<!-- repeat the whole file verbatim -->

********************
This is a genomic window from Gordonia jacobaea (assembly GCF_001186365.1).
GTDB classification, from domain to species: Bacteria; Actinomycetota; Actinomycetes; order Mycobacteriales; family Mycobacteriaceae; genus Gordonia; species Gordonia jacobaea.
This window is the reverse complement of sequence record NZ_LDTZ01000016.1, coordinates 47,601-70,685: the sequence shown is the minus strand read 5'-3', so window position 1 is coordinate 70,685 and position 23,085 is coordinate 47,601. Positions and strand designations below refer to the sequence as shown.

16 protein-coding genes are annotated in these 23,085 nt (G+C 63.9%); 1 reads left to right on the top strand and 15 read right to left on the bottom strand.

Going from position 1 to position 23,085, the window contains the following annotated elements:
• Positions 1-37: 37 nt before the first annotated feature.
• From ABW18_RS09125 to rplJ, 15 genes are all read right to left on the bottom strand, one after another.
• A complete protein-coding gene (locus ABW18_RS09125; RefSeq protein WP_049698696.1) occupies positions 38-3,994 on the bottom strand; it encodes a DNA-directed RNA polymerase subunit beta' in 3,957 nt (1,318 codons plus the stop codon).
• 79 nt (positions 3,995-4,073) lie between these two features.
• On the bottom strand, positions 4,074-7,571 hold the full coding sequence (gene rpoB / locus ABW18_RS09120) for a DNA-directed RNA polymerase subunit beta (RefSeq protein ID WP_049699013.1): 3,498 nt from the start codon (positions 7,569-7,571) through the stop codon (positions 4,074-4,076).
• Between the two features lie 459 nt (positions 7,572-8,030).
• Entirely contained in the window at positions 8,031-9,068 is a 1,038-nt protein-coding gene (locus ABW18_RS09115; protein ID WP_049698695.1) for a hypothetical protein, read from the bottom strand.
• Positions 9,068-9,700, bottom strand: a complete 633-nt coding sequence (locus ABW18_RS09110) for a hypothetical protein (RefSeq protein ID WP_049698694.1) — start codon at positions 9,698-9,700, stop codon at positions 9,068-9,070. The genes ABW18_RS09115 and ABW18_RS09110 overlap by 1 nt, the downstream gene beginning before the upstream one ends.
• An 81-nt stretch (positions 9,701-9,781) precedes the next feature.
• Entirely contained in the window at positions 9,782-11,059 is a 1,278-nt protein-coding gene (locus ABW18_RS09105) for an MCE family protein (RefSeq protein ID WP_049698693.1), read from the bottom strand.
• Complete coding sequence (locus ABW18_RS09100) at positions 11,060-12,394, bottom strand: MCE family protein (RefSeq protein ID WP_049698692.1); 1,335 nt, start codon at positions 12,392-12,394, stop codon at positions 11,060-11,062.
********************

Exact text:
This is a genomic window from Gordonia jacobaea (assembly GCF_001186365.1).
GTDB classification, from domain to species: Bacteria; Actinomycetota; Actinomycetes; order Mycobacteriales; family Mycobacteriaceae; genus Gordonia; species Gordonia jacobaea.
This window is the reverse complement of sequence record NZ_LDTZ01000016.1, coordinates 47,601-70,685: the sequence shown is the minus strand read 5'-3', so window position 1 is coordinate 70,685 and position 23,085 is coordinate 47,601. Positions and strand designations below refer to the sequence as shown.

16 protein-coding genes are annotated in these 23,085 nt (G+C 63.9%); 1 reads left to right on the top strand and 15 read right to left on the bottom strand.

Going from position 1 to position 23,085, the window contains the following annotated elements:
• Positions 1-37: 37 nt before the first annotated feature.
• From ABW18_RS09125 to rplJ, 15 genes are all read right to left on the bottom strand, one after another.
• A complete protein-coding gene (locus ABW18_RS09125; RefSeq protein WP_049698696.1) occupies positions 38-3,994 on the bottom strand; it encodes a DNA-directed RNA polymerase subunit beta' in 3,957 nt (1,318 codons plus the stop codon).
• 79 nt (positions 3,995-4,073) lie between these two features.
• On the bottom strand, positions 4,074-7,571 hold the full coding sequence (gene rpoB / locus ABW18_RS09120) for a DNA-directed RNA polymerase subunit beta (RefSeq protein ID WP_049699013.1): 3,498 nt from the start codon (positions 7,569-7,571) through the stop codon (positions 4,074-4,076).
• Between the two features lie 459 nt (positions 7,572-8,030).
• Entirely contained in the window at positions 8,031-9,068 is a 1,038-nt protein-coding gene (locus ABW18_RS09115; protein ID WP_049698695.1) for a hypothetical protein, read from the bottom strand.
• Positions 9,068-9,700, bottom strand: a complete 633-nt coding sequence (locus ABW18_RS09110) for a hypothetical protein (RefSeq protein ID WP_049698694.1) — start codon at positions 9,698-9,700, stop codon at positions 9,068-9,070. The genes ABW18_RS09115 and ABW18_RS09110 overlap by 1 nt, the downstream gene beginning before the upstream one ends.
• An 81-nt stretch (positions 9,701-9,781) precedes the next feature.
• Entirely contained in the window at positions 9,782-11,059 is a 1,278-nt protein-coding gene (locus ABW18_RS09105) for an MCE family protein (RefSeq protein ID WP_049698693.1), read from the bottom strand.
• Complete coding sequence (locus ABW18_RS09100) at positions 11,060-12,394, bottom strand: MCE family protein (RefSeq protein ID WP_049698692.1); 1,335 nt, start codon at positions 12,392-12,394, stop codon at positions 11,060-11,062.